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Leadership is Language

Leadership is Language

THERE was a time when it made sense to have a group that thought about the work and another group that performed the work. A manufacturing environment lends itself to this kind of structure. The thinkers and the doers. It was the most efficient way to build the momentum of the Industrial Revolution.

This structure also helped to reduce variability, which is just what is called for in a manufacturing environment. When Henry Ford began to build his Model T, he didn’t need a lot of freethinkers on the assembly line. What he needed was people to consistently perform in an efficient manner. No variations. Reducing variability was the key to a great manufacturing environment. And we find that the leadership approaches and the language used aligned itself with that goal.

This mindset is not only found in the manufacturing environment but just about everywhere else where humans are involved. We quite naturally like to reduce variability. But without variability, we don’t improve. We don’t innovate. We don’t grow.

Today the workplace has changed. Along with the velocity of change we see around us comes the need to embrace variability just to stay relevant. We now need the people doing the work also to be thinking about the work.

It is this need that David Marquet thoroughly discusses in Leadership Is Language. How we communicate with each other can help us to embrace variability and is our best shot at success. If we are not tuned into this principle, we reduce variability and risk irrelevance or even extinction.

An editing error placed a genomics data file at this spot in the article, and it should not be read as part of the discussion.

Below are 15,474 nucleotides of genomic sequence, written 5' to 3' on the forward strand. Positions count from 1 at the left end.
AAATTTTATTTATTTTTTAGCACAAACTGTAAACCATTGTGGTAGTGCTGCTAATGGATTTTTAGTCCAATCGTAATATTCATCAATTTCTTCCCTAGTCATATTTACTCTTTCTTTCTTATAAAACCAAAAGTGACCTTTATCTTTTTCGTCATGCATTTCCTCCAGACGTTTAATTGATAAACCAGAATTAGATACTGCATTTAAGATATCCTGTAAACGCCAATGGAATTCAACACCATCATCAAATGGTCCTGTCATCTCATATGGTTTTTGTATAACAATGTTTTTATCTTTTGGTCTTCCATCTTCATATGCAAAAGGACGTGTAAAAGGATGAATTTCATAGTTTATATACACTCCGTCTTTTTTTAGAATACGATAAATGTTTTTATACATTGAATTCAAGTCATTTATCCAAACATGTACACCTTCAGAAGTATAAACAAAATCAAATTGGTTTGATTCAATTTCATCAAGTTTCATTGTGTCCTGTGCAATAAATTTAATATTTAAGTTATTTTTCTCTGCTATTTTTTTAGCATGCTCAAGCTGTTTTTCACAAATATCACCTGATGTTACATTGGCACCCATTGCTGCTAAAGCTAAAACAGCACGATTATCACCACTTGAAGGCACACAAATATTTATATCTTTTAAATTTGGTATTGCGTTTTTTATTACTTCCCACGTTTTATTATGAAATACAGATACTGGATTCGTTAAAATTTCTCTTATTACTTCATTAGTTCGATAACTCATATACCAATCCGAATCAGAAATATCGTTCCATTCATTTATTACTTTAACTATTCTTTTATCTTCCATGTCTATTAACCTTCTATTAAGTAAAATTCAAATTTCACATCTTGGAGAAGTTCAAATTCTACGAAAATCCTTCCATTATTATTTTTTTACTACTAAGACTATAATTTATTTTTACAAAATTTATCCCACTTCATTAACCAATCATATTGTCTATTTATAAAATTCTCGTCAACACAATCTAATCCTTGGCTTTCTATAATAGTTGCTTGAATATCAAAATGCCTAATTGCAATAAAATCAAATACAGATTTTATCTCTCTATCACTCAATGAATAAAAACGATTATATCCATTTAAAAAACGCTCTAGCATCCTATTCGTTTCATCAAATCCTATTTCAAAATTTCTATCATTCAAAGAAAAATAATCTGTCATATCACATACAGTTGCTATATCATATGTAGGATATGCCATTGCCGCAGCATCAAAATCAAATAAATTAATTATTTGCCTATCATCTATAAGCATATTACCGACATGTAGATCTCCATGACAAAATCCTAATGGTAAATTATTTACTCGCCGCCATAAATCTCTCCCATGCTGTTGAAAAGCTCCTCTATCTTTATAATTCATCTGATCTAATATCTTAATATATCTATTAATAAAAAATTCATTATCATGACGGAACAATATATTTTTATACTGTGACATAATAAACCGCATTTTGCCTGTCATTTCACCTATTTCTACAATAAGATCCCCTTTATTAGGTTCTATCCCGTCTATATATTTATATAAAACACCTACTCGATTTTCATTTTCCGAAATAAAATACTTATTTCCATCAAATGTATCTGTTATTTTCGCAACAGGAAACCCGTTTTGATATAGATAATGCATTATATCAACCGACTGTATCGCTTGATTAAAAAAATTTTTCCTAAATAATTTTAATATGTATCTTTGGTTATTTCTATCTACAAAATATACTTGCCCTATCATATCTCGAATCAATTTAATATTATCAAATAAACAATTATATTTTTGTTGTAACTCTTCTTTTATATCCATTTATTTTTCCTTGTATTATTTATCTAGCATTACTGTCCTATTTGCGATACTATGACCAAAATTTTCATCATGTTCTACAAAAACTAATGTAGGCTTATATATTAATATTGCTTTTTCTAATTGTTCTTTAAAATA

We were first introduced to Marquet and the USS Santa Fe, in Turn the Ship Around. In this account, we learn of his efforts to change his leadership approach from leader-follower or thinker-doer to a leader-leader approach that allowed for everyone to lead, think, and do. Moving from a leader-follower dynamic to a leader-leader dynamic requires a change in the way we approach and communicate with one another. This is the subject of Leadership Is Language.

Arising from the thinking-doing playbook we have followed since the Industrial Revolution has been an imbalance in the rhythm between doing and thinking says Marquet. “Doing and thinking are the basic building blocks of all human activity. The correct balance of these two activities helps us achieve our goals.” He clarifies:

In short, the right balance of doing and thinking drives learning. It keeps the company relevant and solvent. By doing, I mean physical interaction with the world.

Doing something doesn’t mean you aren’t thinking, but the brain operates much more automatically. Doing is our default mode because it is faster and more efficient, and our brains are nothing if not efficient.

By thinking, I mean deliberate, curious, and open exploration of information, beliefs, stories, and assumptions in order to interpret the world around us.

We need a new playbook. “We need to call the plays that will balance all that doing with more thinking at every level of the hierarchy, not just at the top.”